MRI x-ray

Addenbrooke’s Hospital AI trial could speed up dementia diagnosis

Cambridge University Hospitals NHS FT’s Addenbrooke’s Hospital has adopted artificial intelligence (AI) in a new trail, to rapidly diagnose early signs of dementia and treat the condition.

It can usually take months to diagnose, and typically requires two or three hospital visits involving a range of CT, PET and MRI scans, as well as invasive lumber punctures.

But the new AI trial is expected to act as a one-stop diagnosis, enabling patients to begin treatment to reduce the effects of the disease more quickly. As a result, this will give families and friends more time to put long term preparations in place. The technology also has the potential to predict the future of the condition, which could result in better patient outcomes.

The QMIN-MC trial uses a machine learning algorithm developed by Professor Zoe Kourtzi, research lead at the Alan Turing Institute. The algorithm trains itself to diagnose patients by looking at MRI brain scans to identify patterns in one brain scan. It then combines these findings with the results of standard memory tests.

Addenbrooke’s Consultant and Clinical Lead for the trial, Dr Timothy Rittman, explained: “Traditionally, when we look at patient scans we are looking for patterns to be able to help us exclude things like strokes and brain tumours. The computer can do this much more comprehensively than any human, helping to give us not only a more accurate diagnosis, but also a prognosis as well. With a better prognosis we can identify how quickly a patient is moving away from the normal pattern of the disease and amend their treatment and care accordingly.”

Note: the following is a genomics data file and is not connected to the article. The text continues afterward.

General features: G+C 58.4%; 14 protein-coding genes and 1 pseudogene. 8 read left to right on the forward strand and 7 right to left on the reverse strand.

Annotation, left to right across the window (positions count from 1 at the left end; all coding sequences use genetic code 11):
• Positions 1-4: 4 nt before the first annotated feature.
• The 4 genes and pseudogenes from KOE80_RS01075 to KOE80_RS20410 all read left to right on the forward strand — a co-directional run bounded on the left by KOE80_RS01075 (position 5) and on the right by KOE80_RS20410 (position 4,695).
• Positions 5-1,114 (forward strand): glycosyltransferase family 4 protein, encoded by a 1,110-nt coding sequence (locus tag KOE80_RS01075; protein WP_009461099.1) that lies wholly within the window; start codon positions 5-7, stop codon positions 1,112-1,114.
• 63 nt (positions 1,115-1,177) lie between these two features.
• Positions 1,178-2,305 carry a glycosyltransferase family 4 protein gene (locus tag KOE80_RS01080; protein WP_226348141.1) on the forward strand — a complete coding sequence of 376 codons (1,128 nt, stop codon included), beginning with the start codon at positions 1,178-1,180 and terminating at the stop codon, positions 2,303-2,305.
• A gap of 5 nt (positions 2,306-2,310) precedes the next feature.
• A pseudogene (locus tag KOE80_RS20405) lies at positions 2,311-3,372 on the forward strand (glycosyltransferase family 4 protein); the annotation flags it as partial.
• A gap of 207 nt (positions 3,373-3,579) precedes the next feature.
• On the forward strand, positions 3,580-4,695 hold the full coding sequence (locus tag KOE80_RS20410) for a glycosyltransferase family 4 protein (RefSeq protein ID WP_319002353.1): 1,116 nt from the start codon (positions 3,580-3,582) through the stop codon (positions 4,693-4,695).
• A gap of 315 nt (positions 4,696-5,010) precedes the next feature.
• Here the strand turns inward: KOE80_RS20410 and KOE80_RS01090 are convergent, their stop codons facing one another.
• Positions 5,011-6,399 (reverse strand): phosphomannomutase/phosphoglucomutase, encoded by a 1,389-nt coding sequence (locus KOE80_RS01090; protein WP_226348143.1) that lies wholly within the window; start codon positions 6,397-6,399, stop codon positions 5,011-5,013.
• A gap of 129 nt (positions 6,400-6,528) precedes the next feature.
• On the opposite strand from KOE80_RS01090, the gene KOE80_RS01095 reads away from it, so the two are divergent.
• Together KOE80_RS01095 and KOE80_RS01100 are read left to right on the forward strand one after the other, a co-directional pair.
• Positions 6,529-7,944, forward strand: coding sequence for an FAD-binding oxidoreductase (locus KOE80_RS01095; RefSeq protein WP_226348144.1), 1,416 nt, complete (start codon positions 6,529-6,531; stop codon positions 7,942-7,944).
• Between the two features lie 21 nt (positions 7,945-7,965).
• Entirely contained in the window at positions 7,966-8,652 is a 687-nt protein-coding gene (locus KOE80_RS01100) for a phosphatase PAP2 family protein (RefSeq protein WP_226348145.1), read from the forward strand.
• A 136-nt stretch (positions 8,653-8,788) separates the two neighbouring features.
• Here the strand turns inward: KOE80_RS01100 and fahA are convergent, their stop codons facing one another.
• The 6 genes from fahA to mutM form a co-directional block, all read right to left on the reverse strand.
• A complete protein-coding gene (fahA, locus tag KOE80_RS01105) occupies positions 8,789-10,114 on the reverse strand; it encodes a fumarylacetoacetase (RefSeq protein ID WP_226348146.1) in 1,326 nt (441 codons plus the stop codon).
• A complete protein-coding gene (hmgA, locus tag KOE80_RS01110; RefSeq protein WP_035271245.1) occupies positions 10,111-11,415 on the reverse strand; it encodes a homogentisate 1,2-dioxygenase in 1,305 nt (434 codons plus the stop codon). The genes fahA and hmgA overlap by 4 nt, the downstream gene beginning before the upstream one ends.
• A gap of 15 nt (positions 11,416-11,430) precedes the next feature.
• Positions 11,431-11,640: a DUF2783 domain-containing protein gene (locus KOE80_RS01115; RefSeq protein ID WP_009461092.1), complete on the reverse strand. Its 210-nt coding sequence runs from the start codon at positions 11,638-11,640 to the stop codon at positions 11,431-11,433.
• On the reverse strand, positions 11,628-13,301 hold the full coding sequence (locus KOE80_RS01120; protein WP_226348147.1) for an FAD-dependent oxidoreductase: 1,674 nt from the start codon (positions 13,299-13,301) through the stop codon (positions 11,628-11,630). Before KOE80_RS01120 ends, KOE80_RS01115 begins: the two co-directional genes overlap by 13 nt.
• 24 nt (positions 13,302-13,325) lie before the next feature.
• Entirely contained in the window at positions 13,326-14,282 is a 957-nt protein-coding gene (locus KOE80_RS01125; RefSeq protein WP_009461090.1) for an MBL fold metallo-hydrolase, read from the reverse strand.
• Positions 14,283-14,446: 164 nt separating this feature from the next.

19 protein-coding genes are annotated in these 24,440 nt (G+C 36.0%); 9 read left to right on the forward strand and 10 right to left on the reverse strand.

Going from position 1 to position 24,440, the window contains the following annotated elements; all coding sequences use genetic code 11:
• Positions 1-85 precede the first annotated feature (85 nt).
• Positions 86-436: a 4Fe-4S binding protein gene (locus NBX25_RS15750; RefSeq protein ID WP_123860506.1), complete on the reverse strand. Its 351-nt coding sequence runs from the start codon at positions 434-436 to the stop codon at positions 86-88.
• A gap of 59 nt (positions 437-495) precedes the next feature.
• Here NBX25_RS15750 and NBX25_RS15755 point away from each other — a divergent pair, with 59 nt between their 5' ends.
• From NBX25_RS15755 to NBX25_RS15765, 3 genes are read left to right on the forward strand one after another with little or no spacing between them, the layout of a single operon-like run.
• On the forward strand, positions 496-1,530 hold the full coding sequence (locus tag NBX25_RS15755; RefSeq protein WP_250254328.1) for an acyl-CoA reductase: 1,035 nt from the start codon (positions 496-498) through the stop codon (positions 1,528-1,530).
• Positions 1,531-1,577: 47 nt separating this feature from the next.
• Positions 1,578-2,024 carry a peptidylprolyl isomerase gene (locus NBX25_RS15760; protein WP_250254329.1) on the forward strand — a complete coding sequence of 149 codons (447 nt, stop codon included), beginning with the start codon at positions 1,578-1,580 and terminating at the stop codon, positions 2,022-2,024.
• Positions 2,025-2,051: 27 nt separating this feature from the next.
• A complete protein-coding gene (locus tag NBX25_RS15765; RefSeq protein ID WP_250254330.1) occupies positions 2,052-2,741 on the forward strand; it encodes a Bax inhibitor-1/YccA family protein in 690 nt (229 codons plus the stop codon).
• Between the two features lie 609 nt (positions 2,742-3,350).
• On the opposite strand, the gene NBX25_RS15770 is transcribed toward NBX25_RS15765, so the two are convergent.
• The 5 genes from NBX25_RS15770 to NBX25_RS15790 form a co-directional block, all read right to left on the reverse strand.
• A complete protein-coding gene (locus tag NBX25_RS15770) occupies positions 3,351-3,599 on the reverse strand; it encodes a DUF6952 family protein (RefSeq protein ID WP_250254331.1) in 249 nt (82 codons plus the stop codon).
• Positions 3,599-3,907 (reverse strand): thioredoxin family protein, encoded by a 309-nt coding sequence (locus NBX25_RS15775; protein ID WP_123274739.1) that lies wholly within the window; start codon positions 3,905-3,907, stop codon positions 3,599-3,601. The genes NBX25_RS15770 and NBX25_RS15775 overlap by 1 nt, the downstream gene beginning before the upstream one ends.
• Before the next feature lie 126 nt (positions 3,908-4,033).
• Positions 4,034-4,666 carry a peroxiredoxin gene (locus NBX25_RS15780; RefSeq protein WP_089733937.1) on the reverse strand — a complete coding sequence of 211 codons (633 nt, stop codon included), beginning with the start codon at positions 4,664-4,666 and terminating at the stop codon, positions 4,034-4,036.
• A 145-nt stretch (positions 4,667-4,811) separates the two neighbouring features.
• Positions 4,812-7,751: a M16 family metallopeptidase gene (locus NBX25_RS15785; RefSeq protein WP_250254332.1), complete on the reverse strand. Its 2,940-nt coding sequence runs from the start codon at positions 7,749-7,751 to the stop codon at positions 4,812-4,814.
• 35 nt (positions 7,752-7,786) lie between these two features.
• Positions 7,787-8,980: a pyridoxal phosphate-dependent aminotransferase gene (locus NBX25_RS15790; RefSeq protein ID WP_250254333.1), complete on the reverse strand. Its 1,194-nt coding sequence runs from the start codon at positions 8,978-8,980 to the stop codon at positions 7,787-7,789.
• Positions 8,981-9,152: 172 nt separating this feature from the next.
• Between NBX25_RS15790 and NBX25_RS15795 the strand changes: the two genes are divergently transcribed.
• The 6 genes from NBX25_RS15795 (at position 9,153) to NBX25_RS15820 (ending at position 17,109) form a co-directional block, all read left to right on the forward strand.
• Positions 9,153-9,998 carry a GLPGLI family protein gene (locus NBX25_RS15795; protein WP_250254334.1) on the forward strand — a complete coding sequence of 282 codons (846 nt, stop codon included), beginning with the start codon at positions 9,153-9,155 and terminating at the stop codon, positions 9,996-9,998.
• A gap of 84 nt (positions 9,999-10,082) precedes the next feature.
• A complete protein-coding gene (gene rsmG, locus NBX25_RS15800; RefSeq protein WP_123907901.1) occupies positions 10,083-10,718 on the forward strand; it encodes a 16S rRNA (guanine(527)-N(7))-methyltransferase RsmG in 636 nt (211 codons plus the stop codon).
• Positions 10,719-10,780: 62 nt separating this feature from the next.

Around 80 patients have taken part in the trial, which is run by Cambridge University Hospitals (CUH), Cambridgeshire and Peterborough NHS FT, and two NHS trusts in Brighton. It aims to test how it works in a clinical setting, together with conventional ways of treating dementia.

If the results of the trial are successful, the algorithm could be rolled out to thousands more patients across the country, with the potential of saving the NHS half a billion pounds over the next five years.

NHE Sept/Oct 21

NHE Sept/Oct 21

Improving care for long-term conditions

Join us in our September/October edition of National Health Executive, as we explore a range of topics impacting and improving the care that we can deliver to patients, the facilities within which we deliver them, and the opportunities in the digital space to accent and evolve our care capabilities

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NHE365 Virtual Festival: Digital Healthcare

The integration of new technology, such as using virtual outpatient appointments instead of face-to-face reviews of patients in the hospital. Adapting the ways in which our NHS workers serve people has been critical in continuing to provide high-quality treatment, a positive patient experience and preventing Covid-19 transmission during the pandemic. Our healthcare sector has the potential to transform the way we continue to provide essential services while also improving patient care. But how easy is the integration of these innovations into routine NHS practice?

On the 28th of October, at the NHE365 Virtual Hospitals & Technology Enabled Care online event, we will be discussing patient flow and experience, reducing waiting times, reducing the patient backlog and increasing technology adoption. Will you be attending? 

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